Recently, I had the pleasure of being interviewed for the Nirvana Legacy site about my 2009 book, Grunge Is Dead: The Oral History of Seattle Rock Music, by the author of the forthcoming Nirvana book, I Found My Friends: The Oral History of Nirvana, Nick Soulsby. Some tidbits included the following:
Nick Soulsby: When was your first contact with the grunge scene, how did it come about?
Greg Prato: The first grunge band I fancied was Soundgarden, first via seeing the “Hands All Over” video on MTV’s Headbanger’s Ball, but I truly became a big-time admirer of the band after seeing them live in Brooklyn, NY in March 1990, on a bill that also featured Faith No More and Voivod (the latter of which headlined!). I then bought Mother Love Bone’s ‘Apple’ later in the year (after reading great things about it in Rip Magazine), followed by Alice in Chains’ ‘Facelift’ in spring 1991. From there, I discovered Nirvana and Pearl Jam just like the majority of other non-Washington folks did…
Nick: Similarly, at what point did you decide that the kind of epic work you must have put in to construct “Grunge is Dead” kick in…?
Greg: I felt very disappointed that seemingly as soon as Kurt Cobain died, rock music regressed to the largely unoriginal copycats that plagued rock music in the late ’80s (and that the very progressive way of thinking that Nirvana and Pearl Jam championed had regressed back to the groupie/rock star vibe of the Sunset Strip in the ’80s). This only seemed to get worse throughout the late ’90s and early 21st century (Creed, Kid Rock, etc.). While there were a few books written about grunge before ‘Grunge is Dead,’ many were either hard to follow chronologically or were written before main events took place (Cobain’s death, Soundgarden’s split, Layne Staley’s death, etc.). So, I set out to put together a definitive book that told the complete history of Seattle rock music, and interviewed as many people as possible.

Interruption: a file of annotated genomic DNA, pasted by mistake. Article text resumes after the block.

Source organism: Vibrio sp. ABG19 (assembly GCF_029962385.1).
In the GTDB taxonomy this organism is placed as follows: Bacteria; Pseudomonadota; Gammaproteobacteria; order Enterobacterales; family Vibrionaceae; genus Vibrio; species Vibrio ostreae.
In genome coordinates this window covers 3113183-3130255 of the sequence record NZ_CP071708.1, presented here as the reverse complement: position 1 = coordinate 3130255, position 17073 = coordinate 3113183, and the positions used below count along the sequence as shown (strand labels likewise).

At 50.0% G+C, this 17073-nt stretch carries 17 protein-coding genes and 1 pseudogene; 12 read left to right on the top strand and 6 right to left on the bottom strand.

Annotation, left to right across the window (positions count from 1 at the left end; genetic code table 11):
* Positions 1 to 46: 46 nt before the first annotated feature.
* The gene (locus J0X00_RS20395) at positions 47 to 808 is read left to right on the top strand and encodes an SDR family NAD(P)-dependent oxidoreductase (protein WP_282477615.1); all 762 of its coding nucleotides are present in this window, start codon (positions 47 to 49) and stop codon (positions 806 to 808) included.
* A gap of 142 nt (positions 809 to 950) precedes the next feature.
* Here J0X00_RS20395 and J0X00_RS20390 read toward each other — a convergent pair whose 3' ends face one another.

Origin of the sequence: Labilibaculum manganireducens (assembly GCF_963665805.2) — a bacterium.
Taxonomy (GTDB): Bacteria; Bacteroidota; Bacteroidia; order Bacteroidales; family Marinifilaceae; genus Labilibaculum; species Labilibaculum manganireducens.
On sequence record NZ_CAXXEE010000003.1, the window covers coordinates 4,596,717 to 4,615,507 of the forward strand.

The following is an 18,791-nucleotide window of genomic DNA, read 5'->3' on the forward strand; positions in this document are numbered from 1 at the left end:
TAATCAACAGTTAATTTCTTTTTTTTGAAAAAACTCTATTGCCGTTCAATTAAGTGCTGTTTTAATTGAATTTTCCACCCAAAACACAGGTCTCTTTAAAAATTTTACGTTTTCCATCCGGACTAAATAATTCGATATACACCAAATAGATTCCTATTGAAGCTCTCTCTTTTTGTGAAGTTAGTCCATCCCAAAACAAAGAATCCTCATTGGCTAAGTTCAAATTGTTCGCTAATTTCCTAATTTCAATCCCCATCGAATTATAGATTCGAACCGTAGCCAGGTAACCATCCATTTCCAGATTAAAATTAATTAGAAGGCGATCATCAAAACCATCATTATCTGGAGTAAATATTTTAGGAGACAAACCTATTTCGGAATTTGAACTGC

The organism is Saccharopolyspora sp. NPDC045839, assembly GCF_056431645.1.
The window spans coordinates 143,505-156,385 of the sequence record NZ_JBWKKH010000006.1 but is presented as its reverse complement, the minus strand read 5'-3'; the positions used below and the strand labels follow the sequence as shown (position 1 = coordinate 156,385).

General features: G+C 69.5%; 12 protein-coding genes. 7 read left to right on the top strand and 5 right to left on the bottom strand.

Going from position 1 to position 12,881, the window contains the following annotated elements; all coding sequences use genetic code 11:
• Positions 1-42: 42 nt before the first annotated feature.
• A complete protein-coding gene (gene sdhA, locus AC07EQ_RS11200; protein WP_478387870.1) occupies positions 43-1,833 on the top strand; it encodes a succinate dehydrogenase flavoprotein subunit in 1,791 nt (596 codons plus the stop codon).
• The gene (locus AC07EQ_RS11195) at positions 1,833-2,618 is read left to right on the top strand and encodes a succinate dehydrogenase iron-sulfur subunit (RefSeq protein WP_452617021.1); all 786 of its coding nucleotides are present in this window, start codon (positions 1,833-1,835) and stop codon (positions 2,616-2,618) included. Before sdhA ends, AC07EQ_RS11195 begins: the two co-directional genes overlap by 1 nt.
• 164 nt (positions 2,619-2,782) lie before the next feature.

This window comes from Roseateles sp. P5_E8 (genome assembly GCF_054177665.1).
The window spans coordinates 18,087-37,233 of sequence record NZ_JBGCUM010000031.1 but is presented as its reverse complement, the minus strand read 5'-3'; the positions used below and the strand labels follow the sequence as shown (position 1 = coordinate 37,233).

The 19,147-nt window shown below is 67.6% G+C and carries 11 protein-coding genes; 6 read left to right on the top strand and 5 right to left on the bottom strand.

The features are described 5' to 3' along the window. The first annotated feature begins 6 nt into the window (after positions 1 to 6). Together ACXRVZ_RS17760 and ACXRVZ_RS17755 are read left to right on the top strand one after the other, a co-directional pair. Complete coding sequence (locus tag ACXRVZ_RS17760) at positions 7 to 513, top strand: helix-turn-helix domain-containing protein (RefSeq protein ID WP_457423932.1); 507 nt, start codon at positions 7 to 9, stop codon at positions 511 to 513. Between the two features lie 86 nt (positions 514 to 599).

Nick: Is there an interview you were particular proud to acquire and why…?
Greg: Without a doubt, Eddie Vedder. To the best of my knowledge, his interview for ‘Grunge is Dead’ is the only time he was willing to open up and recount Pearl Jam’s early history (he declined to do so for a Rolling Stone cover story around the same time) – years before he was interviewed for the book that Pearl Jam eventually did, ‘Pearl Jam Twenty.’ He was also kind enough to be interviewed for nearly 2 hours, willing to give thorough answers to all my questions. It remains one of my favorite interviews I’ve ever conducted (and having begun doing interviews in 1997 as a journalist, I’ve done hundreds over the years).
Keep your peepers peeled to this site, as I will soon be returning the favor, and interviewing Mr. Soulsby for Alternative Nation about his book!
To read the rest of the interview, click here.
For ordering info/read some samples of Grunge is Dead, scoot on over to here.